Weather

Workers from Stowe Electric tend to damage from a fallen tree on Moscow Road Tuesday. Utility officials say the scope of the damage from Sunday's storm has complicated recovery efforts.
Amy Kolb Noyes / VPR

Tens of thousands of Vermonters moved into their second day without electricity Tuesday, and utilities say it could be days until they restore power to everyone.

VPR/Steve Zind / VPR

After heavy rains the past few days, the northern halves of Vermont, New Hampshire, and part of northern New York are under a flash flood watch through tomorrow. A stretch of the Winooski River is under a flood warning as of Friday afternoon, and more rain is in the forecast.

A double rainbow appears in the sky during an evening rain shower in Norwich in early June.
Angela Evancie / VPR

You waited all winter to plant those tomatoes, fresh herbs and flowering shrubs. Now, if only the weather would cooperate, right?  

Robert Layman / The Rutland Herald

In south-central Vermont, especially around Rutland, a severe windstorm swept through last Friday, knocking down trees and leaving many without electricity.

Taylor Dobbs / VPR File

April showers bring hundreds of thousands of gallons of untreated water into Lake Champlain, it turns out.

Amy Kolb Noyes / VPR

The Hunger Mountain Children’s Center in Waterbury is celebrating a move back into its newly renovated space. The center was forced to relocate after Tropical Storm Irene and, as it turns out, it’s one of the town's last remaining Irene recovery projects.

Heavy equipment used for the snow removal effort made its way down North Winooski Street in Burlington Wednesday morning.
Taylor Dobbs / VPR

The National Weather Service's Burlington office says the storm that hit Tuesday through Wednesday is the second-biggest snowstorm to hit the state, with snowfall totals just shy of 30 inches reported in Burlington.

Kathleen Masterson / VPR

Lake Champlain water levels approached record lows this summer, which exposed acres of beach sand that would normally be underwater.  This allowed some rare — and a few endangered— species of sand-dwelling grass plants to blossom, some of which may have lain dormant for decades.

Howard Weiss-Tisman / VPR

Just three years ago, the state spent more than $4.5 million on emergency housing for the homeless. Since then, there's been a shift toward investing in warming shelters, and other programs in communities around the state.

Amy Kolb Noyes / VPR

A lack of summer rains has some municipal water system operators worried about their systems running dry. And a few towns are taking steps to lower consumption until we get more rain.

The Cambridge village of Jeffersonville is asking water customers to conserve water until further notice. The spring-fed system is running low due to drought conditions.

Dieu Nalio Chery / AP

Following the destruction and torrential flooding in Haiti from Hurricane Matthew, a Rutland-based nonprofit is ramping up its efforts there to provide clean water.

AP Photo

On September 21, 1938, a hurricane slammed into New England killing hundreds and devastating the region. The storm pre-dated accurate weather forecasting, and left long-lasting effects on the region's economy, landscape and psyche.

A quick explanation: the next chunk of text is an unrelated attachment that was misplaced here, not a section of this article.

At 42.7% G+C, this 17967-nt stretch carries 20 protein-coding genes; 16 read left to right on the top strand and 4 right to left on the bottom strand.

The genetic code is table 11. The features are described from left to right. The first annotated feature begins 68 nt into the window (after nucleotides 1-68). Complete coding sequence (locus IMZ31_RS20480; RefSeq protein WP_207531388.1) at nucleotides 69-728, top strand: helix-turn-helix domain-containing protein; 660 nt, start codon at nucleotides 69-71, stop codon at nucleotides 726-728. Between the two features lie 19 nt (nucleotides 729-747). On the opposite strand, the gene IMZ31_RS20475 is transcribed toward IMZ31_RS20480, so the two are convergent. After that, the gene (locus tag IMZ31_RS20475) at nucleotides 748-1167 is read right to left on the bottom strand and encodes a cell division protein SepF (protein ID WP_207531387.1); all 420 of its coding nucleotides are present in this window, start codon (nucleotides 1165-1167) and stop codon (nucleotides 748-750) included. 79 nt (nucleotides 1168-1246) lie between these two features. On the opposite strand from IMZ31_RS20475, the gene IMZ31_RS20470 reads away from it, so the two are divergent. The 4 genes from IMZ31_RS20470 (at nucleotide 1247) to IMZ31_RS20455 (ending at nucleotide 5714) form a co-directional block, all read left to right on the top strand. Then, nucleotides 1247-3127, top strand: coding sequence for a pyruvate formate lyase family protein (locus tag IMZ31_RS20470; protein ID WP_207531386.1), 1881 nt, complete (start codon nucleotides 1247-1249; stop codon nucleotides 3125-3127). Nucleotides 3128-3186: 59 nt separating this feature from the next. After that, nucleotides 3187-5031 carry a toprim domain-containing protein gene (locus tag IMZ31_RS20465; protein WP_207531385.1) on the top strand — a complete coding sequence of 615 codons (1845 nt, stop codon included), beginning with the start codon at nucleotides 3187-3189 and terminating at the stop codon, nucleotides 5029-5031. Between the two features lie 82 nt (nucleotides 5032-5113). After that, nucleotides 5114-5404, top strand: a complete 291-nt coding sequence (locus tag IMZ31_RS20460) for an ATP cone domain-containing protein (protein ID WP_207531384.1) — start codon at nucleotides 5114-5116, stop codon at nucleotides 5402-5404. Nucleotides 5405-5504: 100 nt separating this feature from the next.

When people hear the word drought, they likely think of California. But there's also an extreme drought in parts of New England. The Northeast is experiencing the worst drought in more than a decade.

Collecting daily precipitation data is the goal of a group of volunteers paying close attention to the weather. Jay Shafer, a professor of atmospheric sciences at Lyndon State College, spoke to Vermont Edition on Monday about the Community Collaborative Rain, Hail and Snow Network, or CoCoRaHS.

The weather in Vermont this summer has been volatile – hot and muggy, then pouring rain. We've already experienced several over 90 degree days in parts of the state.

Andrew Loconto, a meteorologist with the National Weather Service in Burlington, joined Vermont Edition to talk about the recent weather conditions, as well as what we typically experience during Vermont summers.

Christopher Middings / via Flickr

Modern life is hectic and stressful, and it can be hard to adhere to that old adage about taking time to stop and smell the roses. But as loyal readers of the Rutland Herald are reminded each year, it is definitely worth it to stop and smell the lilacs.

Patti Daniels / VPR

 


People's United Bank Vermont City Marathon officials activated detailed emergency plans during Sunday's race in response to extreme weather conditions, ending the race just four hours after it began in downtown Burlington.

The Vermont Electric Power Company – the state’s transmission utility – says it’s using an extremely accurate weather forecasting system to better predict storm events. And VELCO CEO Tom Dunn says the technology will also lead to more effective use of renewable energy.

Courtesy of Nancy Hogue

Author Steve Long was our guest recently to discuss his new book about a devastating storm in New England history. On September 21, 1938, a hurricane slammed into New England killing hundreds and causing long-lasting effects on the economy and the landscape itself.

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